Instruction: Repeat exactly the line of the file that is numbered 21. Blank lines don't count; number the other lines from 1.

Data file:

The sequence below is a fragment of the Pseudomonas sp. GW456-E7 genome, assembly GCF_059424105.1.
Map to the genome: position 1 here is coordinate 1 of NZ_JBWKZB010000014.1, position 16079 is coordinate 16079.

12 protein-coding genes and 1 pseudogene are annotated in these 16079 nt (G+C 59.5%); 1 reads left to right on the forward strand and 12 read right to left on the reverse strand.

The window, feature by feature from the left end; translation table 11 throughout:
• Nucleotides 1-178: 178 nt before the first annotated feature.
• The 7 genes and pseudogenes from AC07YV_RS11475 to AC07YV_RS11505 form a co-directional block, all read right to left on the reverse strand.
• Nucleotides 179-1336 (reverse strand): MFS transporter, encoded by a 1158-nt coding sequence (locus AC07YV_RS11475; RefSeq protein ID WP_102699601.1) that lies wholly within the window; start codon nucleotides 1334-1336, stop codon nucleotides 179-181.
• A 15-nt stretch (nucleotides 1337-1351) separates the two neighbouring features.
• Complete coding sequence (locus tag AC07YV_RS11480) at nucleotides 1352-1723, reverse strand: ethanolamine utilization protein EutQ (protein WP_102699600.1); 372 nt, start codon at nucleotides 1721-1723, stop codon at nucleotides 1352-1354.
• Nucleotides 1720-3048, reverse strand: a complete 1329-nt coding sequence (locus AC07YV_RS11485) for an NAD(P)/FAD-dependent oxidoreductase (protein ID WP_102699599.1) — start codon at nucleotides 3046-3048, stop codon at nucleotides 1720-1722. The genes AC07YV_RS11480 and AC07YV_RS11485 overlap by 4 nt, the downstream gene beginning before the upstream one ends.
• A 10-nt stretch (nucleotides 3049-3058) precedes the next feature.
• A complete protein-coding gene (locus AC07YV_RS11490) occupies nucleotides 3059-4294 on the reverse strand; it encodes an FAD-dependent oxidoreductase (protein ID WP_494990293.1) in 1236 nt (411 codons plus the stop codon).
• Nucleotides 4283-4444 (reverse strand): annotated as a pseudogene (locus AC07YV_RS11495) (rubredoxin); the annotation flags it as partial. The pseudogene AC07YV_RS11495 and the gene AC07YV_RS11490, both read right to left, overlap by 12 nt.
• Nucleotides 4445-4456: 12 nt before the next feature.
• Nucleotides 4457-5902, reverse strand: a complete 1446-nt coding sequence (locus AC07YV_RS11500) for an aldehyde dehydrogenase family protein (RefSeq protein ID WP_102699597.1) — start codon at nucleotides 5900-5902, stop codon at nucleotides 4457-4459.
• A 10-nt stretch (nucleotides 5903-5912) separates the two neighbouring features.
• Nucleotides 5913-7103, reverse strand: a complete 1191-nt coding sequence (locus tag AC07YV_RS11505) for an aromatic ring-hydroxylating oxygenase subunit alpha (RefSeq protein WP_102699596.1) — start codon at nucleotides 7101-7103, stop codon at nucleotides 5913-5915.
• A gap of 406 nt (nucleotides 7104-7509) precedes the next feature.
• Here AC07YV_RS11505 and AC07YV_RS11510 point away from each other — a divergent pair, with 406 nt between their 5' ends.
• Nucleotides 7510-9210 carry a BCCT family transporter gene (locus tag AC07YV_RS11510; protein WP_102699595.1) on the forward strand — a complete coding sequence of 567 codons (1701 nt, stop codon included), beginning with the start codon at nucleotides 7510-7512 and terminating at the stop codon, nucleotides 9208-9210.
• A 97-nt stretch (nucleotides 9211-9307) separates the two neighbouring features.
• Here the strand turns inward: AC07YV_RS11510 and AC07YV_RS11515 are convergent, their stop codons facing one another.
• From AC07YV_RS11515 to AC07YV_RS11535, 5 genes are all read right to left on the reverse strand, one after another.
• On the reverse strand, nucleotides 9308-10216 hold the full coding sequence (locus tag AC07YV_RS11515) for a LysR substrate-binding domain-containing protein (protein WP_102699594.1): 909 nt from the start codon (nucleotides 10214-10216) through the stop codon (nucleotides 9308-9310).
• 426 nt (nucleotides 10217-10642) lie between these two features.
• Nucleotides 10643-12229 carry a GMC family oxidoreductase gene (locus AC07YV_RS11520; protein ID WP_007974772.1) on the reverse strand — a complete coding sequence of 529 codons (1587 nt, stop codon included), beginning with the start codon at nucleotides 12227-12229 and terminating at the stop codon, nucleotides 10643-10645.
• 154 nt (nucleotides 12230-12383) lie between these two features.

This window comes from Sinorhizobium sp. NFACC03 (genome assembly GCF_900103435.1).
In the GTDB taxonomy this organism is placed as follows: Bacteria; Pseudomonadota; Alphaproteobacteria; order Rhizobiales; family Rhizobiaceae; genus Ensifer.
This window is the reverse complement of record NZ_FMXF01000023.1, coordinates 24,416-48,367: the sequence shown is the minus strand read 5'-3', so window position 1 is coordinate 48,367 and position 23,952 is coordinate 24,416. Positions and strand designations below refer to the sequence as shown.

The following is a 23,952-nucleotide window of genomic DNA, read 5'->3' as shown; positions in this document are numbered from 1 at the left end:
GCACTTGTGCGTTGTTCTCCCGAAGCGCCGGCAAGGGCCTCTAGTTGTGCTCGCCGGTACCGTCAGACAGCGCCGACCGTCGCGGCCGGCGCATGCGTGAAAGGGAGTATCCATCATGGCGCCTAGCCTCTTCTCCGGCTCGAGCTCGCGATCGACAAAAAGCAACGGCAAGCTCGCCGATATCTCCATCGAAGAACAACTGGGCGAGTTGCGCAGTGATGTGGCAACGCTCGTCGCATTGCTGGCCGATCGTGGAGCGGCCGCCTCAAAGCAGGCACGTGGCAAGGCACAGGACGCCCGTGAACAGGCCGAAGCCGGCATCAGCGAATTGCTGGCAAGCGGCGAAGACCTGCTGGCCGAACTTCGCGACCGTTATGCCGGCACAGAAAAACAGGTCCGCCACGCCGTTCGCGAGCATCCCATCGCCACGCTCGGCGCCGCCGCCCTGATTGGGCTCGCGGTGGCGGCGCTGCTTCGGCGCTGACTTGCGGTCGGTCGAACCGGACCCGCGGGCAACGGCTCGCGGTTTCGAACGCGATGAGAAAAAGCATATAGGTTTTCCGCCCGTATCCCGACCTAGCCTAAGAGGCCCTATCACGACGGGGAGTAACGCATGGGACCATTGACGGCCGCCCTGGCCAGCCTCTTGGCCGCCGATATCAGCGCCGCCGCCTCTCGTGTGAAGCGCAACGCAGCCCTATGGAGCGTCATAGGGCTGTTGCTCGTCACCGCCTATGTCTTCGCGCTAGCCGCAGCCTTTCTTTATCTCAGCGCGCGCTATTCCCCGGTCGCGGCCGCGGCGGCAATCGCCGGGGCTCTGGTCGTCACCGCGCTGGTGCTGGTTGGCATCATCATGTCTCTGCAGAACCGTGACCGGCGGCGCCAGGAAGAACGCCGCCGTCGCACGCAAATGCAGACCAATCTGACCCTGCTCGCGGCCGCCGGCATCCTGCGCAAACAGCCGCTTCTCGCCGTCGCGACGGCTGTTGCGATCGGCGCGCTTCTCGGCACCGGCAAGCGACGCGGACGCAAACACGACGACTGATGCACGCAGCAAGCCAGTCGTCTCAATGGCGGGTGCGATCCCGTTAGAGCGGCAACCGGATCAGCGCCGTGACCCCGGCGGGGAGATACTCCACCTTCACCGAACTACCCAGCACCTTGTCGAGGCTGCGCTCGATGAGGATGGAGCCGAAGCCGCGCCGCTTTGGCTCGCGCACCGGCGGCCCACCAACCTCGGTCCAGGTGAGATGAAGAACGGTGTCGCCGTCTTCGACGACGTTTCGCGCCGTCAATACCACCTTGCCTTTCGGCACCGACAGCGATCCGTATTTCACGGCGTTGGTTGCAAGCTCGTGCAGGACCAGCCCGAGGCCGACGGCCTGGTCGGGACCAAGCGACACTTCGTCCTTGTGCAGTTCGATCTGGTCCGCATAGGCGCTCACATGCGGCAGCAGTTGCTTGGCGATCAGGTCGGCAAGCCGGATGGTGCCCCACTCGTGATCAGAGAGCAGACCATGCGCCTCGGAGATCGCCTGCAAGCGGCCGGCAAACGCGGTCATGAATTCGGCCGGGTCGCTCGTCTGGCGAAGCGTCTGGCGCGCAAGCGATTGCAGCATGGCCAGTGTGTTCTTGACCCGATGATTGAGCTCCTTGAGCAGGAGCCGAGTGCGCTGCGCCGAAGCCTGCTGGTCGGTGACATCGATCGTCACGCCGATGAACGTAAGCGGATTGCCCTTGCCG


• A 97-nt stretch (nucleotides 9211-9307) separates the two neighbouring features.